“Nabil traces the image of his father through song. With growing fascination and heartbreak, he draws out meaning from the shadow of absence, and ultimately redefines what it means to be a family.” - Michelle Zauner, New York Times bestselling author of Crying in H Mart and Grammy nominated musician Japanese Breakfast
Throughout his adult life, whether he was opening a Seattle record store in the '90s or touring the world as the only non-white band member in alternative rock bands, Nabil Ayers felt the shadow and legacy of his father's musical genius, and his race, everywhere. In 1971, a white, Jewish, former ballerina, chose to have a child with the famous Black jazz musician Roy Ayers, fully expecting and agreeing that he would not be involved in the child's life.
In this highly original memoir, their son, Nabil Ayers, recounts a life spent living with the aftermath of that decision, and his journey to build an identity of his own despite and in spite of his father’s absence.
Growing up, Nabil only meets his father a handful of times. But Roy’s influence is strong, showing itself in Nabil’s instinctual love of music, and later, in the music industry—Nabil’s chosen career path. By turns hopeful--wanting to connect with the man who passed down his genetic predisposition for musical talent—and frustrated with Roy’s continued emotional distance, Nabil struggles with how much DNA can define a family... and a person.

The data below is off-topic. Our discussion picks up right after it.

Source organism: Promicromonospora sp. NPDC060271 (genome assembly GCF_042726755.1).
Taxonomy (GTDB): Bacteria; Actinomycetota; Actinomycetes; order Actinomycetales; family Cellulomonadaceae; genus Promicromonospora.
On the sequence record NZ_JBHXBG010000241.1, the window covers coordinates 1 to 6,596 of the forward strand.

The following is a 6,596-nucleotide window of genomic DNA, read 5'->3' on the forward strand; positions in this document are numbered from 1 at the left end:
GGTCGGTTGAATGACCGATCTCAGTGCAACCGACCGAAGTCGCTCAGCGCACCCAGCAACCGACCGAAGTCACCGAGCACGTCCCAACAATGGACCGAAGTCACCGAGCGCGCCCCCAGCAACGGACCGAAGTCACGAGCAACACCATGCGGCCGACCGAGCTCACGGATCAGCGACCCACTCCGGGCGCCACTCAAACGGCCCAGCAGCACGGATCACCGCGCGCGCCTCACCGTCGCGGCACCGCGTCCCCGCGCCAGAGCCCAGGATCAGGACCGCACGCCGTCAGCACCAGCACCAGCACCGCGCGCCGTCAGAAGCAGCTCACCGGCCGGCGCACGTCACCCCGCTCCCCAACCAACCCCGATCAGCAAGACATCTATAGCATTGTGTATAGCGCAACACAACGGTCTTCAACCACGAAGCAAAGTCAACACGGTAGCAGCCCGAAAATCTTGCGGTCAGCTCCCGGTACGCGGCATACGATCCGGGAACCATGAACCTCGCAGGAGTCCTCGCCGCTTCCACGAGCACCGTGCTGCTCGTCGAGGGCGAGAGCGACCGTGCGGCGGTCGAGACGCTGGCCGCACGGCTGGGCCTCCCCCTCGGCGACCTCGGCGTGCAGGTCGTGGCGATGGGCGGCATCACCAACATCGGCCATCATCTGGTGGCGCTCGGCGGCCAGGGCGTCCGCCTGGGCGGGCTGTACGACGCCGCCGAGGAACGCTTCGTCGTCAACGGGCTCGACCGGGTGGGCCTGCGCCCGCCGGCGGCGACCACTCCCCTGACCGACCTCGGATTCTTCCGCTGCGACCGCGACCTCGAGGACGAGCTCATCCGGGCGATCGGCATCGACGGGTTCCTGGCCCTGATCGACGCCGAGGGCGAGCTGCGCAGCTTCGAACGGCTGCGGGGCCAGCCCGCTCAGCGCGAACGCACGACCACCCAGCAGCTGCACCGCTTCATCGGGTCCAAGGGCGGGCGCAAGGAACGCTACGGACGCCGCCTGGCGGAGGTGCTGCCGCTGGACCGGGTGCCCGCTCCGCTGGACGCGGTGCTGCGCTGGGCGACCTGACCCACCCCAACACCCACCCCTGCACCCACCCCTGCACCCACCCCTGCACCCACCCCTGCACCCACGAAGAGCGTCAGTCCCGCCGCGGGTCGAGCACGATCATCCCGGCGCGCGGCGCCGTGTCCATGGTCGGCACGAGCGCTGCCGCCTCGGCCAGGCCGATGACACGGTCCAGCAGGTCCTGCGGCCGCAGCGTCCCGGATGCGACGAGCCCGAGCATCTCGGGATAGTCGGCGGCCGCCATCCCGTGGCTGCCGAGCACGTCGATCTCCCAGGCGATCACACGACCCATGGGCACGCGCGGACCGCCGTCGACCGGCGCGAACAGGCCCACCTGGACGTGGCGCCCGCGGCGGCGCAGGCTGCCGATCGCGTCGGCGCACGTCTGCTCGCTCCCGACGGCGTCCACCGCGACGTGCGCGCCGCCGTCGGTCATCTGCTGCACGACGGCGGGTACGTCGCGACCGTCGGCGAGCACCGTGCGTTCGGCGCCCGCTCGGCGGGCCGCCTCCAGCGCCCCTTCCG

Unable to fully connect with Roy, Nabil ultimately discovers the existence of several half-siblings as well as a paternal ancestor who was enslaved. Following these connections, Nabil meets and befriends the descendant of the plantation owner, which, strangely, paves the way for him to make meaningful connections with extended family he never knew existed.
My Life in the Sunshine meets and befriends the descendant of the plantation owner, which, strangely, paves the way for him to make meaningful connections with extended family he never knew existed.
Despite his father's absence, Nabil, through sheer will and a drive to understand his roots, re-draws the lines that define family and race.